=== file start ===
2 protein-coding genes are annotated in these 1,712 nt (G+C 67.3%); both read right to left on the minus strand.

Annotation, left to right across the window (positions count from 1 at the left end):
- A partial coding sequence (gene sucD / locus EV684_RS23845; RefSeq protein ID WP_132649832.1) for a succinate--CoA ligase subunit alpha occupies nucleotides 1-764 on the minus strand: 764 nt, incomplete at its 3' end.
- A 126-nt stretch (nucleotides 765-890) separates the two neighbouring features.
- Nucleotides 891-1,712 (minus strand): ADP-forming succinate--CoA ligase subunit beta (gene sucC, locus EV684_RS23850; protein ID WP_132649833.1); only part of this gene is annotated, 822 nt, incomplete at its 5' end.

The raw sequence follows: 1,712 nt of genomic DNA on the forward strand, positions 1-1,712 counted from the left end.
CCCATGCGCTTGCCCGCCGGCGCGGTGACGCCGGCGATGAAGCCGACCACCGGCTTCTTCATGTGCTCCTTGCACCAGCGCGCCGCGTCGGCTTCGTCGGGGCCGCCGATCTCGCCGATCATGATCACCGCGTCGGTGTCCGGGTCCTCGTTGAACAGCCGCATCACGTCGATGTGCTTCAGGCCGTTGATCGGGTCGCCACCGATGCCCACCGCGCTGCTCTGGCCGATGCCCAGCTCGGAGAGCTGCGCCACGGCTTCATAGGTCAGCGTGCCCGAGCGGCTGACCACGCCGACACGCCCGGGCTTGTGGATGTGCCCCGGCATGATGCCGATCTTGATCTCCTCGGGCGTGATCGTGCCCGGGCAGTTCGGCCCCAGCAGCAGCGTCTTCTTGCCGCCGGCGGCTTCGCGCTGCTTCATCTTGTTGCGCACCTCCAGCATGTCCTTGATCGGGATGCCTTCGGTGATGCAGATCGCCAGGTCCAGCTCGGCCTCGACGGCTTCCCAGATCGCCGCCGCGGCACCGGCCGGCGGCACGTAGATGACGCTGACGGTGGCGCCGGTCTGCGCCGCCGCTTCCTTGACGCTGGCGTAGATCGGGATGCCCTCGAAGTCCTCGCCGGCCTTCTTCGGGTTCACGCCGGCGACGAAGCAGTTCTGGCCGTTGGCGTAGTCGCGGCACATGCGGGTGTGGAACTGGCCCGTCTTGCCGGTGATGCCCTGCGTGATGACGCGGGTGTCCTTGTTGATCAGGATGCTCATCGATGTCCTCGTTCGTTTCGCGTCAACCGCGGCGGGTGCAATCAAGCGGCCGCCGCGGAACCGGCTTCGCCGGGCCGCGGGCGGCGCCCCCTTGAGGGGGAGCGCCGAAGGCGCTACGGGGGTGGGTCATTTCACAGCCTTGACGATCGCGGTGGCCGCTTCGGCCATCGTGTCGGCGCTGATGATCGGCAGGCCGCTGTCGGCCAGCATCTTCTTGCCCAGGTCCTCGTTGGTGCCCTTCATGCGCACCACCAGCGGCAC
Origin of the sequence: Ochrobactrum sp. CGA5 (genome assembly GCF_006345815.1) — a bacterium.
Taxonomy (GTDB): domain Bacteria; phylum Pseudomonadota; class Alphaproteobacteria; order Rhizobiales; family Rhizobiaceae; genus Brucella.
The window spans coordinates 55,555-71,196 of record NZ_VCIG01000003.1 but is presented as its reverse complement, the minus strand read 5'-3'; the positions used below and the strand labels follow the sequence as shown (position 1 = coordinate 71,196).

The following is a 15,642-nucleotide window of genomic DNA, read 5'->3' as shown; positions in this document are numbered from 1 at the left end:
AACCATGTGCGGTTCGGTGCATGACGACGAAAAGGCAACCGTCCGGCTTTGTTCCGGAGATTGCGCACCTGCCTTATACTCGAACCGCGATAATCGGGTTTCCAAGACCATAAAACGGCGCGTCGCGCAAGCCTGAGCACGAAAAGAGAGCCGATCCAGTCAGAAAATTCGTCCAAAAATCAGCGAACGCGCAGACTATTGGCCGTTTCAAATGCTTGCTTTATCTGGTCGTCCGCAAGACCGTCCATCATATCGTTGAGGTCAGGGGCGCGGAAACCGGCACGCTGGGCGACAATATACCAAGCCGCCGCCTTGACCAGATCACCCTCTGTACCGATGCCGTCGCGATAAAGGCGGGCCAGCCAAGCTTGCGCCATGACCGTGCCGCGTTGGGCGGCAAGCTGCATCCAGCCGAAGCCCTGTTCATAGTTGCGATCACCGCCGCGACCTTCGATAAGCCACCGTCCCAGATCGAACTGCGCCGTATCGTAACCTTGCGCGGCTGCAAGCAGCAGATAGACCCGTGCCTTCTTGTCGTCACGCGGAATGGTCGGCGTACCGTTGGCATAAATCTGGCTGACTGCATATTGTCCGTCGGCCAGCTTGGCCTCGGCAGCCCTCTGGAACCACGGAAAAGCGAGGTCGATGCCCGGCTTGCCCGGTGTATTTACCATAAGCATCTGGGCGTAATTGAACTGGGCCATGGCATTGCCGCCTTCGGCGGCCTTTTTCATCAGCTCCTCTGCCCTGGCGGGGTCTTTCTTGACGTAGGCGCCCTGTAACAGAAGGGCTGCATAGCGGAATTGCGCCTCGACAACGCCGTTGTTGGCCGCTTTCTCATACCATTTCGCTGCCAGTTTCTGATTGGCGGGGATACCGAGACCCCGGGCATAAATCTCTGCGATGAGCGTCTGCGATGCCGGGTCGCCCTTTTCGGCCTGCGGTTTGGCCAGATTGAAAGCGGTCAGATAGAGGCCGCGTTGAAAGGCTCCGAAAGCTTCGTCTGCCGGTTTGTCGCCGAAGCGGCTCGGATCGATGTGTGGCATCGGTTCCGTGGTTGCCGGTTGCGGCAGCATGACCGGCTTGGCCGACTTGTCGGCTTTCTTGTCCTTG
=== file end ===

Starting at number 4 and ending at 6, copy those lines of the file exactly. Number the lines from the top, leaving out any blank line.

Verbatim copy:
- A 126-nt stretch (nucleotides 765-890) separates the two neighbouring features.
- Nucleotides 891-1,712 (minus strand): ADP-forming succinate--CoA ligase subunit beta (gene sucC, locus EV684_RS23850; protein ID WP_132649833.1); only part of this gene is annotated, 822 nt, incomplete at its 5' end.

The raw sequence follows: 1,712 nt of genomic DNA on the forward strand, positions 1-1,712 counted from the left end.